Kwanzaa is a season of celebrating, embracing and sharing good. And it comes bringing with it drumming, dances, stories, performances and songs of celebration of African people, their families, communities and cultures, and the shared good that comes from these and is presence throughout the world. Indeed, the central message and meaning of Kwanzaa, rooted in ancient African first fruit celebrations, revolved around cultivating and sharing good in the world. It is about the sharing of the good of life and every living thing, the good of freedom, peace, justice, love and on the abundant good of the earth and all in it.
A pan-African holiday which celebrates the good of family, community and culture, Kwanzaa sees the bringing of good in the world tied to how we relate to each other, how we work with each other and how we struggle together to create the good world we all want and deserve to live in. Created in 1966 by Dr. Maulana Karenga, professor and chair of the Department of Africana Studies at Cal State Long Beach and executive director of the African American Cultural Center (Us), Kwanzaa is celebrated by millions throughout the world African community on every continent in the world.
Modelling ancient African first fruit harvest celebrations, Kwanzaa is organized around five fundamental activities: the ingathering of the people to reinforce the bonds between them; special reverence for Creator and creation in thanks and thoughtful commitment and recommitment to protect, preserve and care for the earth through which the abundance is made possible; commemoration of the past in practice of the morality of remembrance of the ancestors, the way openers and world builders; recommitment to our highest ideals, which reflect the best of what it means to be African and human; and celebration of the Good of and in the world.
In his book, “Kwanzaa: A Celebration of Family, Community and Culture” (Sankore Press), Dr. Karenga states that “There is no way to understand and appreciate the meaning and message of Kwanzaa without understanding and appreciating its profound and pervasive concern with values.” Moreover, he says, “in fact, Kwanzaa’s reason for existence, its length of seven days, its core focus on its foundation are all rooted in its concern for values” and their role in bringing and sustaining good in the world.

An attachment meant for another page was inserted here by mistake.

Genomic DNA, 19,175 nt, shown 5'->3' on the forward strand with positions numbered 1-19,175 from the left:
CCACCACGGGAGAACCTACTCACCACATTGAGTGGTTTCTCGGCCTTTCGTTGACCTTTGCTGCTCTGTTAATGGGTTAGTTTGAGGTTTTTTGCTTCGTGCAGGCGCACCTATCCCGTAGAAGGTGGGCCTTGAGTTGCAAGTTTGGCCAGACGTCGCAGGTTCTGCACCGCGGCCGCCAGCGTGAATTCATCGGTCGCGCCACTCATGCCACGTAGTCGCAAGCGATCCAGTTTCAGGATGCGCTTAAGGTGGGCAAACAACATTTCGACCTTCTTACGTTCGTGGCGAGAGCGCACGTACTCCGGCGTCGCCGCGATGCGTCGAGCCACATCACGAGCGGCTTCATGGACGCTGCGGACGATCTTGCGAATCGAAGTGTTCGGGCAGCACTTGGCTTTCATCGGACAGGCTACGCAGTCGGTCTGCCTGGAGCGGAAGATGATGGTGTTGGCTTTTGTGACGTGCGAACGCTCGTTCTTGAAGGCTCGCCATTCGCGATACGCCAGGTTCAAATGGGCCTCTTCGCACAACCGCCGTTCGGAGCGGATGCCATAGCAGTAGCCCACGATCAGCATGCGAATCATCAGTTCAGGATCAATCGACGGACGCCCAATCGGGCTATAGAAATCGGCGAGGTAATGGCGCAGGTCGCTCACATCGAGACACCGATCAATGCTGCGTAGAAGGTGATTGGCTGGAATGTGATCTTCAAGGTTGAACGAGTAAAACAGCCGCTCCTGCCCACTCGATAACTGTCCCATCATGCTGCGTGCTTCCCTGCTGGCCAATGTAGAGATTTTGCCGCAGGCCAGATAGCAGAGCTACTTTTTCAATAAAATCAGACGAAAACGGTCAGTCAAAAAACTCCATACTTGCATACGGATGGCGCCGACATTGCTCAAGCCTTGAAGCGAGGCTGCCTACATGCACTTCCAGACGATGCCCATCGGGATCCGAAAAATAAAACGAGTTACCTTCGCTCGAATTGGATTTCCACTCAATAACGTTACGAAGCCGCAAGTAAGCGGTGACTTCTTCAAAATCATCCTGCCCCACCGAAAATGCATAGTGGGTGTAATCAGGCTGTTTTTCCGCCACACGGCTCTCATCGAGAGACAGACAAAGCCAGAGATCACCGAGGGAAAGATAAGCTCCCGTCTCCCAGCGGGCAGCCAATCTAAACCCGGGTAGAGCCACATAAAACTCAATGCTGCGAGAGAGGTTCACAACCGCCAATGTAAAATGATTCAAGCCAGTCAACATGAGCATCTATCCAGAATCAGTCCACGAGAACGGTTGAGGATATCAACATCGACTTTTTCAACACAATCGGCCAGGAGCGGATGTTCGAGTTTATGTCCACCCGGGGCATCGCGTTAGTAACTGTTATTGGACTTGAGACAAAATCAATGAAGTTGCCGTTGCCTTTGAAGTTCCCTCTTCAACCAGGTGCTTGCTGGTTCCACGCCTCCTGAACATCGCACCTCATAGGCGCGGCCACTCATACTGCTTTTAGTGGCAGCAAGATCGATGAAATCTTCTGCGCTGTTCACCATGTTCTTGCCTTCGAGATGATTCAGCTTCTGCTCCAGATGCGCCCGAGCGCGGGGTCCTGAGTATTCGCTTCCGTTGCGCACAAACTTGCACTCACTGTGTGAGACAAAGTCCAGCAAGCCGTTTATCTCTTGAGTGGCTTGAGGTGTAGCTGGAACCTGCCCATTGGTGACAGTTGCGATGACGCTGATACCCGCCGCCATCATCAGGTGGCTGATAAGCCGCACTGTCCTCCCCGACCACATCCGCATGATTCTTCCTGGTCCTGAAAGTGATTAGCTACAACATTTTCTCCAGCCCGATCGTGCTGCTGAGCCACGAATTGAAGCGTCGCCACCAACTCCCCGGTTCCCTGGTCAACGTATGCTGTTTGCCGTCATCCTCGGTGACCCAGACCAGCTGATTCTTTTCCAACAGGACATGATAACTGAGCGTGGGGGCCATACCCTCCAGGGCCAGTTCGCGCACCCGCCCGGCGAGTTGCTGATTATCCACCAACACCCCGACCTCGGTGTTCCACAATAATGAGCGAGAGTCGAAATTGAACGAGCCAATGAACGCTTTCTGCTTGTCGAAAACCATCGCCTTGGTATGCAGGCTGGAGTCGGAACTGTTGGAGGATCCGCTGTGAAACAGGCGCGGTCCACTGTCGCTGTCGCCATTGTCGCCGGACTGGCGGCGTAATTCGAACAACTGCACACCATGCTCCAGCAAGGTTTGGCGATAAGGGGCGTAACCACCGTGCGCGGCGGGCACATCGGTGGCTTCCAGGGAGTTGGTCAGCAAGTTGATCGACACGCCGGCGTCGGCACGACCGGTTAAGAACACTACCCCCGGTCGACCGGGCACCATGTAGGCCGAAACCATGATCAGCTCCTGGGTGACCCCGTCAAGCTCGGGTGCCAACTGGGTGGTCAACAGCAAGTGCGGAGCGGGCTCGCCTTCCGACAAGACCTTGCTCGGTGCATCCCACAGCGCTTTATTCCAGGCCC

And central to Kwanzaa’s commitment to bringing and sustaining good in the world is practicing its core values, the Nguzo Saba, the Seven Principles, not only during Kwanzaa (December 26-January 1), but all year round. Those principles are in Swahili and English: Umoja (Unity); Kujichagulia (Self-Determination); Ujima (Collective Work and Responsibility); Ujamaa (Cooperative Economics); Nia (Purpose); Kuumba (Creativity); and Imani (Faith).
Kwanzaa lifts up and reaffirms these values in the candle lighting ceremony and in its call for acts of caring and loving kindness, especially toward the vulnerable. And even its primary colors speak to the special value and valuing of the people (Black), their struggles (Red) and their future forged in struggle (Green). It is in this spirit of valuing and struggling to bring a shared good in the world that Dr. Karenga states that in its most essential meaning, “the celebration of Kwanzaa is about embracing and practicing ethical principles and values, so that the goodness of the world can be shared and enjoyed by us and everyone.”